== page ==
Electrical wires snaked across the floor, 200 seats still sat upstairs in their packing crates, and the fine dust of renovation hung everywhere, as if a someone had just upturned an industrial drum of talcum powder.
Joy Zinoman, artistic director of the Studio Theatre, running on less than six hours of sleep and nursing a virus, was reassuring everyone within earshot that the finishing touches were just a matter of days.
Then, closing a door on the tumult and collapsing into a chair, she conceded, "All this is pretty overwhelming for me. I'm at a very vulnerable state right now."
Zinoman, 44, was feeling the effects of a bold gamble -- the boldest undertaken by a local theater group in the past 15 years. Come Wednesday, she throws open the doors on the Studio's new quarters at 14th and P streets NW. Five months of labor and some $800,000 ($300,000 more than initially budgeted) have gone into transforming a former automotive repair shop into what promises to be the city's most welcoming small theater facility.
It has taken nine years to get to this point, although the Studio is still within a stone's throw of the dance studio on Rhode Island Avenue where it came into being, and the warehouse and one-time hot dog factory at Church and 14th streets where it has spent the last seven seasons. By artistic yardsticks, however, the distance is considerable.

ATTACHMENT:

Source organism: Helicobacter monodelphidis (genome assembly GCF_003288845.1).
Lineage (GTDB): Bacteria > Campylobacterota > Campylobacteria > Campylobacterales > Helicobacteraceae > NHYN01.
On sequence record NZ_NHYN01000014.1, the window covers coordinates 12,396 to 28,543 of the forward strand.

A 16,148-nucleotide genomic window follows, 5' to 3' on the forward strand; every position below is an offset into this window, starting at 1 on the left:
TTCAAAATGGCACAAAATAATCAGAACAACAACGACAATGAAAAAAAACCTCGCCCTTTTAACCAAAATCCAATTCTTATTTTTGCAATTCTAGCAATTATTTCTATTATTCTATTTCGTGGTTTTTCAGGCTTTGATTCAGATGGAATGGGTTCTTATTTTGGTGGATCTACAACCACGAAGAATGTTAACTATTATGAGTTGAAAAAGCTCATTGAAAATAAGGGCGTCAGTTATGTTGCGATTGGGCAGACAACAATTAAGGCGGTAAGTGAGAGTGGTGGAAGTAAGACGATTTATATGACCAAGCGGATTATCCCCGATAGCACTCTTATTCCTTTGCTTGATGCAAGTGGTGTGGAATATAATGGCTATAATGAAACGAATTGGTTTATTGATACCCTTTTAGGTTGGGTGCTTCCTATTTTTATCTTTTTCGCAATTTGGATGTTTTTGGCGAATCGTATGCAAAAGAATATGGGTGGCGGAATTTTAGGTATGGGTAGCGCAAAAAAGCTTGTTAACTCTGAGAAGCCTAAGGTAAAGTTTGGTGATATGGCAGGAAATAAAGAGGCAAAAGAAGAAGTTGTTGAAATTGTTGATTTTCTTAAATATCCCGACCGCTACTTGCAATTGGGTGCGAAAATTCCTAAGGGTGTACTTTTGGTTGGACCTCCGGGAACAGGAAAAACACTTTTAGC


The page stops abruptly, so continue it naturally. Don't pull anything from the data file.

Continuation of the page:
"For the first five years of the Studio's existence, I was embarrassed," Zinoman said. "Let's face it. I wasn't some 20-year-old kid running a fledgling theater. I was a grown lady, running a fledgling theater. So you had to be embarrassed, go about improving things slowly and hope you didn't make too many mistakes."
If mistakes were made, the Studio has nonetheless become remarkably adept of late at producing a certain kind of contemporary play, largely naturalistic in thrust and often concerned with travails of the working class. Its rendering of "The Slab Boys Trilogy," three plays about a pair of likable Scottish louts and how they grew, was one of last season's highlights, and the Studio has scored equally forcefully with dramas by Lanford Wilson ("The Fourth of July"), Carson McCullers ("Member of the Wedding") and Donald Driver ("A Walk Out of Water"). It has also been quick to pick up on such New York successes as August Wilson's "Ma Rainey's Black Bottom" and William Hoffman's "As Is."
For all that, Zinoman is careful not to let excitement over a new home carry her away. "What this building does," she said, "is raise people's expectations in a frightening way. Suddenly, you're a grown-up. You have an office. You have a state-of-the-art computer lighting board. You have showers for the actors. There's so much more potential here. I try like hell not to let all this change what we do. I just want us to do it better."